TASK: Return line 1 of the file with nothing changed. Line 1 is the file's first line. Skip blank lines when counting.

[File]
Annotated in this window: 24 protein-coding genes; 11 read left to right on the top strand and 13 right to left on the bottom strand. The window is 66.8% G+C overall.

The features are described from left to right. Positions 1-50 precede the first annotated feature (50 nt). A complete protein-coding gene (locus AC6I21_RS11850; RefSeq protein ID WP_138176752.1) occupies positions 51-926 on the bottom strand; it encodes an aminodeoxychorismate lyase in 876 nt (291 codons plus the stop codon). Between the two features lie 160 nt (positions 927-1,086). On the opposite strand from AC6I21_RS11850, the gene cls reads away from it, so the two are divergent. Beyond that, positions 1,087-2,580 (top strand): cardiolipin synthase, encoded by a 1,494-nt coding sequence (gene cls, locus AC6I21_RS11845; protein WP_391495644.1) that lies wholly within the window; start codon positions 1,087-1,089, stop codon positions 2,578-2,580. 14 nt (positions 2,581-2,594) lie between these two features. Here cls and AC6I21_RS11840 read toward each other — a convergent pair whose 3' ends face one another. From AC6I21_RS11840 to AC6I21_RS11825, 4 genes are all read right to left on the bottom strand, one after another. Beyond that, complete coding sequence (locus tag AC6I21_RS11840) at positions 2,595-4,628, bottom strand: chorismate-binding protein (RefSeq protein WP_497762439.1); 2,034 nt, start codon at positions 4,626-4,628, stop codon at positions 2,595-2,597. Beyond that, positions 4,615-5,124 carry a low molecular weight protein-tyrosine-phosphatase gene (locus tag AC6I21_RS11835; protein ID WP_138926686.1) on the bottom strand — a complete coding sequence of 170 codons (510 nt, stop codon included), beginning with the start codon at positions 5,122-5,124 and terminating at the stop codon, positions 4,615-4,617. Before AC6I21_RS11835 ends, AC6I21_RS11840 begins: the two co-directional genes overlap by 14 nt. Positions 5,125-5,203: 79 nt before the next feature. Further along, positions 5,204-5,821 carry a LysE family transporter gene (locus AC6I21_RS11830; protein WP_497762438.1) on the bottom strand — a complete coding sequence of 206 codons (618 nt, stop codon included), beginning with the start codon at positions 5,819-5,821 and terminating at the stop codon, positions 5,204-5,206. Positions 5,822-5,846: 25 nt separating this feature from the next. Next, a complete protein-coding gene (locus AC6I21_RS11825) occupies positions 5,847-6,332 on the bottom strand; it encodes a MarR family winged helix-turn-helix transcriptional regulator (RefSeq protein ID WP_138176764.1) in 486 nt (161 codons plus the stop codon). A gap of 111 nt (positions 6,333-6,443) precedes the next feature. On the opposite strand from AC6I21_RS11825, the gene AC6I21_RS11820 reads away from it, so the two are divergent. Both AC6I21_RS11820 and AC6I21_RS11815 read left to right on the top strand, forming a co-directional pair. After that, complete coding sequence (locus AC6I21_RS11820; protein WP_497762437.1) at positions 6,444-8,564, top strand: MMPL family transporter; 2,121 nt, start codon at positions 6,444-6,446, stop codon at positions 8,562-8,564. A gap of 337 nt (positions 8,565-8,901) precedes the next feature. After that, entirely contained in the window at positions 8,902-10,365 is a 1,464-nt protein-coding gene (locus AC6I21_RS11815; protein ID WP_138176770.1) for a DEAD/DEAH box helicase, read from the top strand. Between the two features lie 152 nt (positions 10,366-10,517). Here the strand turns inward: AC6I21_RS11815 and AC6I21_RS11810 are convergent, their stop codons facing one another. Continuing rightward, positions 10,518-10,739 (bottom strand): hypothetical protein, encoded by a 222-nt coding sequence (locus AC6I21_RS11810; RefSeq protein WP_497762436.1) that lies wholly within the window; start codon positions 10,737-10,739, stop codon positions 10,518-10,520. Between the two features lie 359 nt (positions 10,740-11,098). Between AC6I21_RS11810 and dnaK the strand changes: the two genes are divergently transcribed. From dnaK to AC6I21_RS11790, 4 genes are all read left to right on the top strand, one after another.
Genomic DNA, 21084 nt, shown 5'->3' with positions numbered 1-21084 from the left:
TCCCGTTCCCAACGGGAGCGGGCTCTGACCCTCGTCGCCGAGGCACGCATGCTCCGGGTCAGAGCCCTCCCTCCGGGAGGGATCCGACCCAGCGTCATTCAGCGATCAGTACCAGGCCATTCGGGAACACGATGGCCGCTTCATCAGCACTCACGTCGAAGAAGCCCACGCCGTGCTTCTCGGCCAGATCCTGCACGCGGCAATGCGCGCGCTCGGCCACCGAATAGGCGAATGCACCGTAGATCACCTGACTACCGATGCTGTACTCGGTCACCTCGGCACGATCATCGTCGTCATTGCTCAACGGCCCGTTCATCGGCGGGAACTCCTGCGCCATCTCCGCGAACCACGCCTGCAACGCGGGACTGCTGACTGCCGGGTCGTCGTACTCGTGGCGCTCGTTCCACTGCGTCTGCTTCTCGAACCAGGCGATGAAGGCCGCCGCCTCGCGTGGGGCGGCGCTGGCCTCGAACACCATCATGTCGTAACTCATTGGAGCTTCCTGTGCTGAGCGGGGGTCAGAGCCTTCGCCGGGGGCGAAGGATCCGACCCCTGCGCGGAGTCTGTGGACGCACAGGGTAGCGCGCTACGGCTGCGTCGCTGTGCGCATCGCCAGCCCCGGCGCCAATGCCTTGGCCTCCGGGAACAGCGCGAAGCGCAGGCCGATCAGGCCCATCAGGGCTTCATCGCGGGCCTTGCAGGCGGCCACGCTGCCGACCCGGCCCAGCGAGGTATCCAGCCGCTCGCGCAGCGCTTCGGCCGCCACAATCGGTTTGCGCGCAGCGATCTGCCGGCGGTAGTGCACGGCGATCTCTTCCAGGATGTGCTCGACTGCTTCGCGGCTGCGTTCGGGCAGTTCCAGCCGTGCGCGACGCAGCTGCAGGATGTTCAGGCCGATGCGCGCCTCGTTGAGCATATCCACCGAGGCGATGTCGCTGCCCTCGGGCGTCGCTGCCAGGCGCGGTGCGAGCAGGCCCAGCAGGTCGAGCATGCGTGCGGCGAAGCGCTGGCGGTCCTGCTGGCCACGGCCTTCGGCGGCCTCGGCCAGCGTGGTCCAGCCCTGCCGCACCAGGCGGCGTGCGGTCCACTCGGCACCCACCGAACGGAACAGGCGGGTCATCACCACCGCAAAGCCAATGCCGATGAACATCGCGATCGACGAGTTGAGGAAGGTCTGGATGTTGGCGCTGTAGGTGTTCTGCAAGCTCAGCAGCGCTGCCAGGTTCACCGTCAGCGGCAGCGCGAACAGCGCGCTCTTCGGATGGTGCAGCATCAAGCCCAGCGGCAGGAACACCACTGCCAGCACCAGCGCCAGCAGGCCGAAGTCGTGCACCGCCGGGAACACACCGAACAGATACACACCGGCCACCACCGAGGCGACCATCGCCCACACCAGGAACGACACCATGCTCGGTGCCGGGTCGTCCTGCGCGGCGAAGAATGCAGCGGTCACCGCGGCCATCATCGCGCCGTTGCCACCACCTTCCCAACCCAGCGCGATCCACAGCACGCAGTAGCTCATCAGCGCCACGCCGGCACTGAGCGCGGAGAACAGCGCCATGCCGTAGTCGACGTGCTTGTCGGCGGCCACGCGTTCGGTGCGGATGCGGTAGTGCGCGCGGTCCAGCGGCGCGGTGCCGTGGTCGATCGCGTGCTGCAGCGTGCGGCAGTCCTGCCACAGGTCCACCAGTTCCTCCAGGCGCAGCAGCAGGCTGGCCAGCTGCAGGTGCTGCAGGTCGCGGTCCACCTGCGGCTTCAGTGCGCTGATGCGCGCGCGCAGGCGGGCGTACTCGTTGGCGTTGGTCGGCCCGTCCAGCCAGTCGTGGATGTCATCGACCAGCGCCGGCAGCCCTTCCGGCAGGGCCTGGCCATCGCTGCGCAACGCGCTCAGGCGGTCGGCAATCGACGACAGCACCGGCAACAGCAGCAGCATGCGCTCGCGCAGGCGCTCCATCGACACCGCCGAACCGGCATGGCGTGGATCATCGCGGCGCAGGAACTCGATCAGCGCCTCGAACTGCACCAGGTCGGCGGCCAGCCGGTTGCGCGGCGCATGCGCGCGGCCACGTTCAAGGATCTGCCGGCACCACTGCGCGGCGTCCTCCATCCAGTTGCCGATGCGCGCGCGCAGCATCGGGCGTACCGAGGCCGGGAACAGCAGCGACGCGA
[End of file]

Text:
Annotated in this window: 24 protein-coding genes; 11 read left to right on the top strand and 13 right to left on the bottom strand. The window is 66.8% G+C overall.